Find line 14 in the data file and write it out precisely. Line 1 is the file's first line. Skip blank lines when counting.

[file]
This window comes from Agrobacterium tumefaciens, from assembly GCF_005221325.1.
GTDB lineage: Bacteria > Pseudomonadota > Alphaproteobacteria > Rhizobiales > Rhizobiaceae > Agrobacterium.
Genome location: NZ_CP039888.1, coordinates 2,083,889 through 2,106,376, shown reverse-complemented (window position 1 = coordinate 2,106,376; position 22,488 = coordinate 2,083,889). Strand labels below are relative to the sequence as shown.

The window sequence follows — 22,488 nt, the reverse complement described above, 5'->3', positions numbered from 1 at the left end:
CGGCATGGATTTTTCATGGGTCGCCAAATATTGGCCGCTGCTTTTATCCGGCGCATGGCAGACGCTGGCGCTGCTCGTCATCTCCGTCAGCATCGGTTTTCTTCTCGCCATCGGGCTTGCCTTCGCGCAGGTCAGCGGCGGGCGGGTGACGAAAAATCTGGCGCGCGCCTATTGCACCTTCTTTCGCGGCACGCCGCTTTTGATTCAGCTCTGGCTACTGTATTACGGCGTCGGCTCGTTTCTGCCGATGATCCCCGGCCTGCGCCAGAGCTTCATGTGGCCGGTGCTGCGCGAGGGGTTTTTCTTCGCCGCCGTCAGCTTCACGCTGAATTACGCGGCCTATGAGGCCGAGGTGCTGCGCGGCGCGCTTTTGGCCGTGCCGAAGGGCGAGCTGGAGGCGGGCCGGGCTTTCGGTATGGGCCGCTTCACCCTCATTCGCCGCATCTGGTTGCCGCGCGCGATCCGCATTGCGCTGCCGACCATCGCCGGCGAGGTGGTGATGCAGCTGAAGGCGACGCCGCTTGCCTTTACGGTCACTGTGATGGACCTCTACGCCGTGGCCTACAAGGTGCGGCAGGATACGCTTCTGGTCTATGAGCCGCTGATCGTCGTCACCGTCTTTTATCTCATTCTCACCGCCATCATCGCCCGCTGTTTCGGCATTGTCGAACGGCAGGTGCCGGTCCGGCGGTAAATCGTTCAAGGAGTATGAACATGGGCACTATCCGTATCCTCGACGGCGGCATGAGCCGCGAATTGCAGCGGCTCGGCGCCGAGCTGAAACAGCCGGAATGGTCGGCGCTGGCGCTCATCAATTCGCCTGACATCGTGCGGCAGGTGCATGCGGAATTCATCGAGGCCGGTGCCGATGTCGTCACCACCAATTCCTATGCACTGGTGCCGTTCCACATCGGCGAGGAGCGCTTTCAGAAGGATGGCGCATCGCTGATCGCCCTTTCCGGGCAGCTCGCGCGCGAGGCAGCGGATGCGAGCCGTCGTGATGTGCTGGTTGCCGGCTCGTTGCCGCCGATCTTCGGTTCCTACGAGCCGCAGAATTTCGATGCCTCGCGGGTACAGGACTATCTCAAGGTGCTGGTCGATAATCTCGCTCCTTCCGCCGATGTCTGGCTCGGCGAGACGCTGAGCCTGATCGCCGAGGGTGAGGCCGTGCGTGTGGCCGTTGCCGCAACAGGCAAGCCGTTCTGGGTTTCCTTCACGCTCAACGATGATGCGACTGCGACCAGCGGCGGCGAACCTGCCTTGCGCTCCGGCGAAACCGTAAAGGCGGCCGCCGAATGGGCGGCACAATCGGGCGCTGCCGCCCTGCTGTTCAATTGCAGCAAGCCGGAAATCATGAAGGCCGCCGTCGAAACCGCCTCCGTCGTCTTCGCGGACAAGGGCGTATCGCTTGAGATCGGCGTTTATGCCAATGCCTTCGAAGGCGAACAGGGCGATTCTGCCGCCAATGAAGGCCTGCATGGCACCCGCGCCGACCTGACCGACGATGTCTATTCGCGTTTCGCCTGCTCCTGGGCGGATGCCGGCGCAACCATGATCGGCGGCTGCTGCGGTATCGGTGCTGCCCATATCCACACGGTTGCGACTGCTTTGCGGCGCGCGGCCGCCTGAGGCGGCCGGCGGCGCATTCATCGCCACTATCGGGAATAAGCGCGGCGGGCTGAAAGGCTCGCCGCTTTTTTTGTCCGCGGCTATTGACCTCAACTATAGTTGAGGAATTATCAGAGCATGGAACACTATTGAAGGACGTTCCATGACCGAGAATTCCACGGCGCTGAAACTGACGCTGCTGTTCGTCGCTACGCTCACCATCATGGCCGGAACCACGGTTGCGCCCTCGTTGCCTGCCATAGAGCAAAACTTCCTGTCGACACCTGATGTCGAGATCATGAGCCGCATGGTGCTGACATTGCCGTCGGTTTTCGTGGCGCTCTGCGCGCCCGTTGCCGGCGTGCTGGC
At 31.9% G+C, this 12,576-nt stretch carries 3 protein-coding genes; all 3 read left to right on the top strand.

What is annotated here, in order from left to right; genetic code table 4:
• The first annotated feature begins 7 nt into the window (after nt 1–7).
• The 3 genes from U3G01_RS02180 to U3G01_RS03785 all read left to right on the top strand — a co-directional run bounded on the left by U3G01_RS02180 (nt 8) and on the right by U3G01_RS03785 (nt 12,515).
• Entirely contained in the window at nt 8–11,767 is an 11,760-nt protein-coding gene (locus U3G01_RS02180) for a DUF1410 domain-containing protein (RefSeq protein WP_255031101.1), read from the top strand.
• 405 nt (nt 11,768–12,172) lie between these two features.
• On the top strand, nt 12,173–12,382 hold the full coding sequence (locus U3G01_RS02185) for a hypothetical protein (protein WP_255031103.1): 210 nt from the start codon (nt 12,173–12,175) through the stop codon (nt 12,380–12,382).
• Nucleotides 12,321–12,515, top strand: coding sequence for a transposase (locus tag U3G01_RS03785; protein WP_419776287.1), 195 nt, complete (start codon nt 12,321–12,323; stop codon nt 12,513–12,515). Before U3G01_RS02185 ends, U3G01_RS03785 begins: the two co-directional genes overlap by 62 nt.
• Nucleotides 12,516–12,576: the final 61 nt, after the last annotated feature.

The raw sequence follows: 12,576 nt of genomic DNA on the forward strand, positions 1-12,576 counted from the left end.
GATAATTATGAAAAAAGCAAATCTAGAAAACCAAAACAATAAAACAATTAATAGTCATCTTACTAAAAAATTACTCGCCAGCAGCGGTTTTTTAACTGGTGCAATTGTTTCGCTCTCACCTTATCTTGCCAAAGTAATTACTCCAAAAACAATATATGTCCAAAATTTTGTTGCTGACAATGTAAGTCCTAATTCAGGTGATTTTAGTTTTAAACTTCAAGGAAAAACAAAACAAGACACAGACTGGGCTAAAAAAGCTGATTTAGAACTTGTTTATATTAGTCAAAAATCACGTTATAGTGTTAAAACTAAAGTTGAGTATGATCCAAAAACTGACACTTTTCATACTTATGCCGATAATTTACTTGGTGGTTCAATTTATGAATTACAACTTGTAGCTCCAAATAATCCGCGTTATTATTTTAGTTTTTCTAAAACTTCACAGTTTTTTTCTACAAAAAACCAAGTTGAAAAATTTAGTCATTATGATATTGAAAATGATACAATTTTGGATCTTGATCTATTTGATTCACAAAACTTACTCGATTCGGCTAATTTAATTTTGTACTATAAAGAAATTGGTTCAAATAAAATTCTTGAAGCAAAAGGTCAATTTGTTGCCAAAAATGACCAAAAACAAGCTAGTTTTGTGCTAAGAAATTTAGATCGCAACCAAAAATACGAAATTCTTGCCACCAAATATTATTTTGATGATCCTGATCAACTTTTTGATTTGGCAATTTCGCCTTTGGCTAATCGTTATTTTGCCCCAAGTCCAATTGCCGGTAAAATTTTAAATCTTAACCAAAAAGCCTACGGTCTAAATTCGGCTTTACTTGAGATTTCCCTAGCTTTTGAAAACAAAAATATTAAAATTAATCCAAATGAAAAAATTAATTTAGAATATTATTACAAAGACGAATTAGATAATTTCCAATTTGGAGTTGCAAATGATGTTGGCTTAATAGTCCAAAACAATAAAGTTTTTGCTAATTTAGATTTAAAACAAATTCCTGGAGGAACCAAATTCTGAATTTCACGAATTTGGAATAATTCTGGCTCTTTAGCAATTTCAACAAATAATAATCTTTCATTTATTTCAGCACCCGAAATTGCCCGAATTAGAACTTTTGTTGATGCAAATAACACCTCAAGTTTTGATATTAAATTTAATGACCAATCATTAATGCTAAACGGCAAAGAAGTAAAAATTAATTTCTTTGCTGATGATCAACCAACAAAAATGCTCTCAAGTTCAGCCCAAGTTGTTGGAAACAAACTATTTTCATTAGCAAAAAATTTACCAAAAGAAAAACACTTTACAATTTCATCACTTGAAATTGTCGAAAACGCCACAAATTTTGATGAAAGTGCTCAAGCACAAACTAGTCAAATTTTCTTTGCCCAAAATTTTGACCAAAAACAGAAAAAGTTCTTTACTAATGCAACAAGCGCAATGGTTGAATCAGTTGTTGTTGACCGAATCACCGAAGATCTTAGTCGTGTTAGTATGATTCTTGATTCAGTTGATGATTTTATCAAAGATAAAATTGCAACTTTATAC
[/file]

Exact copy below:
• Nucleotides 12,516–12,576: the final 61 nt, after the last annotated feature.